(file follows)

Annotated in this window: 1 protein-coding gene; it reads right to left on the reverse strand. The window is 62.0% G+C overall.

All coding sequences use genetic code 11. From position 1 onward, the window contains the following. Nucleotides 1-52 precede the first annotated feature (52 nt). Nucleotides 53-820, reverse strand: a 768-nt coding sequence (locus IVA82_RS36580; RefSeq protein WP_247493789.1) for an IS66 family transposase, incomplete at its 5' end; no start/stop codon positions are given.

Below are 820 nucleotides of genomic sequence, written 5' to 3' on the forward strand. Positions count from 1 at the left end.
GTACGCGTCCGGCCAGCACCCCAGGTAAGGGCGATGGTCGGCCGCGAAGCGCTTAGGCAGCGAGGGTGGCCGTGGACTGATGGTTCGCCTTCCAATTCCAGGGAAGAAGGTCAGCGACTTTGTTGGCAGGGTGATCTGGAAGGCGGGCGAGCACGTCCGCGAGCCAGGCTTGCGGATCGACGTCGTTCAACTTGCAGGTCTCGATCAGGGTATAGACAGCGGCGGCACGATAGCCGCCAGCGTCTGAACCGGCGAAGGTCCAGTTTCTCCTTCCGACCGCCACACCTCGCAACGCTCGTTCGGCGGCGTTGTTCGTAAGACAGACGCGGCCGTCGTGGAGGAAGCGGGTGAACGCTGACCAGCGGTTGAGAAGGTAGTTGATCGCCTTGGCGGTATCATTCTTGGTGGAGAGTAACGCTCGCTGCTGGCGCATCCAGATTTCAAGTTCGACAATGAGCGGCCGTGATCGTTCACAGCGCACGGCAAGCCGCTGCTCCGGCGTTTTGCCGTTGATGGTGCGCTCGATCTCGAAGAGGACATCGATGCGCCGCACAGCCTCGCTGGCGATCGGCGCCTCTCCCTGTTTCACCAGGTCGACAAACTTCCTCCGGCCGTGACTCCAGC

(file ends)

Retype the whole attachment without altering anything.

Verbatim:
Annotated in this window: 1 protein-coding gene; it reads right to left on the reverse strand. The window is 62.0% G+C overall.

All coding sequences use genetic code 11. From position 1 onward, the window contains the following. Nucleotides 1-52 precede the first annotated feature (52 nt). Nucleotides 53-820, reverse strand: a 768-nt coding sequence (locus IVA82_RS36580; RefSeq protein WP_247493789.1) for an IS66 family transposase, incomplete at its 5' end; no start/stop codon positions are given.

Below are 820 nucleotides of genomic sequence, written 5' to 3' on the forward strand. Positions count from 1 at the left end.
GTACGCGTCCGGCCAGCACCCCAGGTAAGGGCGATGGTCGGCCGCGAAGCGCTTAGGCAGCGAGGGTGGCCGTGGACTGATGGTTCGCCTTCCAATTCCAGGGAAGAAGGTCAGCGACTTTGTTGGCAGGGTGATCTGGAAGGCGGGCGAGCACGTCCGCGAGCCAGGCTTGCGGATCGACGTCGTTCAACTTGCAGGTCTCGATCAGGGTATAGACAGCGGCGGCACGATAGCCGCCAGCGTCTGAACCGGCGAAGGTCCAGTTTCTCCTTCCGACCGCCACACCTCGCAACGCTCGTTCGGCGGCGTTGTTCGTAAGACAGACGCGGCCGTCGTGGAGGAAGCGGGTGAACGCTGACCAGCGGTTGAGAAGGTAGTTGATCGCCTTGGCGGTATCATTCTTGGTGGAGAGTAACGCTCGCTGCTGGCGCATCCAGATTTCAAGTTCGACAATGAGCGGCCGTGATCGTTCACAGCGCACGGCAAGCCGCTGCTCCGGCGTTTTGCCGTTGATGGTGCGCTCGATCTCGAAGAGGACATCGATGCGCCGCACAGCCTCGCTGGCGATCGGCGCCTCTCCCTGTTTCACCAGGTCGACAAACTTCCTCCGGCCGTGACTCCAGC